Romney claims to have cut the Massachusetts budget by “$2 billion.” Sometimes he claims he cut it “$3 billion.” The deficit was actually $1.3 billion according to Factcheck.org and he balanced the budget mostly with tax and ‘fee increases’, and his marginal spending cuts predominantly came through government consolidation and duplicative waste. Any spending reductions Romney touts occurred in just one year, 2003. Other years, spending rose every year, often far faster than the rate of inflation. In 2006, he restored several prior spending cuts.
Romney’s spending record started off decent, but like most politicians, it degraded over time. During his first two years in office, the general fund budget grew at a pace of 0.1% and 4.1%, respectively. The next two years, however, spending skyrocketed. In FY 2006, spending jumped 7.6%, and in FY 2007, it grew a whopping 13%, hardly indicative of “fiscal conservatism.” Of Romney’s assertion about the 2005 budget surplus, ‘There never was a $1 billion surplus,’ countered the Massachusetts Taxpayers Foundation. And, Governor Deval Patrick agreed.
Romney’s unforgiving fiscal record is as flawed as Obama’s. By the end of his four years in office, Massachusetts had squeezed out a net gain in payroll jobs of just 0.9%, compared with job growth of 5.3% for the nation as a whole. At Romney’s swearing in, the MA unemployment rate was 5.6%. When he left office it was 4.7%. The states unemployment rate was influenced by a steady out-migration of working-age adults during the Romney years. From start to end, 222,000 wage earners or the equivalent of 3.5% of the state’s population fled the state while the rest of New England created nearly 200,000 jobs. Between 2002 and 2006, the number of employed residents declined by 8,500.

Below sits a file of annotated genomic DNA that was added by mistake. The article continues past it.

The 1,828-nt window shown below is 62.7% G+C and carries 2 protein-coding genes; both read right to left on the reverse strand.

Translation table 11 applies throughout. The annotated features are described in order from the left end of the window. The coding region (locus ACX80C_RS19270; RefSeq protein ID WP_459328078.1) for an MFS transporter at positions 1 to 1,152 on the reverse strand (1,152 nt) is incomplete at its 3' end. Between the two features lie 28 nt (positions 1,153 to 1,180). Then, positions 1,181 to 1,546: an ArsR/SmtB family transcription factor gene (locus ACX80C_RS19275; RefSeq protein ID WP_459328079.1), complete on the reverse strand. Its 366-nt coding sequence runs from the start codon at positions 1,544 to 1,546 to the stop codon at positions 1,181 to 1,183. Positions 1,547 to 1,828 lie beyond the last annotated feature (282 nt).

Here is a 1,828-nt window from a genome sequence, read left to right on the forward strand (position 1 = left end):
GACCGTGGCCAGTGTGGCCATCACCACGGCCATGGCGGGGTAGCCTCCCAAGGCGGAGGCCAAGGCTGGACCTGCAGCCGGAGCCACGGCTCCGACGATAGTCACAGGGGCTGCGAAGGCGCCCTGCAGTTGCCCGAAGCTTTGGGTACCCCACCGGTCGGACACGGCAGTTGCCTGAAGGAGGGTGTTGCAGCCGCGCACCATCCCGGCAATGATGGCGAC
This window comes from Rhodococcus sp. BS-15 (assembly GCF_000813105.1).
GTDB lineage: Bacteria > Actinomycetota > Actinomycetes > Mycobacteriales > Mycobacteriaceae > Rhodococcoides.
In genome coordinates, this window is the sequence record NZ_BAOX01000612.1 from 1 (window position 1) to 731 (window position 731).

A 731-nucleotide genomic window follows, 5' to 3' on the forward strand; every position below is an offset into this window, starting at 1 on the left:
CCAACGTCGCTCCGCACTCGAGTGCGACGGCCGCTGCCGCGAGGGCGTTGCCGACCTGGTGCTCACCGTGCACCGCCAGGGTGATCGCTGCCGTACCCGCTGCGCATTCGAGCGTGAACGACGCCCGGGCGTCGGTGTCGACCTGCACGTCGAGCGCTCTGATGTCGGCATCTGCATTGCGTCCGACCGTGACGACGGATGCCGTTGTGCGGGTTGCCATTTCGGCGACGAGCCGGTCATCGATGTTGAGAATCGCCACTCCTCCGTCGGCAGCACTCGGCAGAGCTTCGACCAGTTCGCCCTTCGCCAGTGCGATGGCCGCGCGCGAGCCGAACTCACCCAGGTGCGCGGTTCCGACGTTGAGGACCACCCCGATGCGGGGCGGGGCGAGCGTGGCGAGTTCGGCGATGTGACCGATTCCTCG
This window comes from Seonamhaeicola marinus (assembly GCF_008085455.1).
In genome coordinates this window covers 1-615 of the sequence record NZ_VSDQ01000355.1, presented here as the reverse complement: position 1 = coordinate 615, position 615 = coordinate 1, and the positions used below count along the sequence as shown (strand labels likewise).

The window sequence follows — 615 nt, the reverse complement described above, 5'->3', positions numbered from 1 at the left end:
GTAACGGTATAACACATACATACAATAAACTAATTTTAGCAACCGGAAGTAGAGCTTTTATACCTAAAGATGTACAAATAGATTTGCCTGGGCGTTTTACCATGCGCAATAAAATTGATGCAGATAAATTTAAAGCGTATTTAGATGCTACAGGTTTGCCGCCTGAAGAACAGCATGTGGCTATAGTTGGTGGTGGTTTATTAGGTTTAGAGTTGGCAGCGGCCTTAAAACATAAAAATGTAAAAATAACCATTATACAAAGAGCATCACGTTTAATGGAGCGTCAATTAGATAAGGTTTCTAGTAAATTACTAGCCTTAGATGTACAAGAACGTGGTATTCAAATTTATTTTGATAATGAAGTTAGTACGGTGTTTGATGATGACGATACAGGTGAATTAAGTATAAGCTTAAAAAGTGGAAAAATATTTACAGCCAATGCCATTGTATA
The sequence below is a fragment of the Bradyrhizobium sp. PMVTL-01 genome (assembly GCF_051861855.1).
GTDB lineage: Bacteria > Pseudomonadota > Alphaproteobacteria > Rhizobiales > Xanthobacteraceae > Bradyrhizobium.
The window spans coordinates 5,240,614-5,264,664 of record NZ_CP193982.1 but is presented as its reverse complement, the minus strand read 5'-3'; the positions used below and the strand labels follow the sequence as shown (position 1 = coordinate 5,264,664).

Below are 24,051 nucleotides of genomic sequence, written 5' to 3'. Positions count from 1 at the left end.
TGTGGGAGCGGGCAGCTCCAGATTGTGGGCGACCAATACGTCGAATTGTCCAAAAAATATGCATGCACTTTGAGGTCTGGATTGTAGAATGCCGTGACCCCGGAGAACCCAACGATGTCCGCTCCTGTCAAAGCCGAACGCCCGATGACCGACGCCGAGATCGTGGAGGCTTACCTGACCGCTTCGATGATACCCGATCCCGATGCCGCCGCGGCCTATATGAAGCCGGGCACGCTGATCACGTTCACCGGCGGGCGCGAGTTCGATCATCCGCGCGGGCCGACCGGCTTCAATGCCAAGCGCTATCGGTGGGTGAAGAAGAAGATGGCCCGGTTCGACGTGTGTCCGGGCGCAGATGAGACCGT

By comparative purposes, over the same period, job growth in Texas was 6.9%, in Utah it was 9% and in Minnesota it was 3.5%. But Massachusetts was only one of two states to have no growth in its resident labor force between 2002 and 2006. However, it’s worth noting, there was an increase of over 3,000 public employees on the state government payroll. Overall, there were roughly 430,600 government workers in Massachusetts when Romney’s term ended; an increase of 7.2% from when he began.
Romney represents himself as a tax cutter and a job creator, but the record states otherwise. When you look at his past record, and his only service in public office, you learn Romney governed as a big-government liberal, who favored revenue-raising measures; taxes and fees. His past contains a mixture of limited accomplishments and some very troublesome side effects that beg to be explained. Details on Romney’s governing performance:
- Under Mitt Romney, from 2003 to 2007, Massachusetts ranked 47th among all 50 states in job creation. Net result: 50th out of 50 after first year, 47th after four years.
- As governor of Massachusetts, Romney raised state government fees and taxes by three quarters of a billion dollars a year. During his four year tenure, Romney nickeled and dimed Massachusetts families and individuals with over a hundred fee increases. Cato found that Romney increased annual state fees by $500 million as governor and proposed two corporate tax increases totaling close to $400 million a year
- The local tax burden increased from 10% to 10.6% of per capita income during Romney’s governorship, according to analysis by the Tax Foundation [Boston Globe, 6/29/07].
- In real dollars, the per capita tax burden increased $1175.71 during Romney’s term.
- Under Romney’s stewardship, Massachusetts manufacturing jobs declined by more than 14% – double the national rate (Boston Globe, 7/28/07) and the third worst record in the country. Nationally, manufacturing dropped only 7%.
- By the end of his fourth year in office, Massachusetts jobs growth was an ‘anemic’ 0.9%, compared with job growth of 5.3% for the nation as a whole during the same period. This, after four years. That puts Romney and Obama on a level playing field.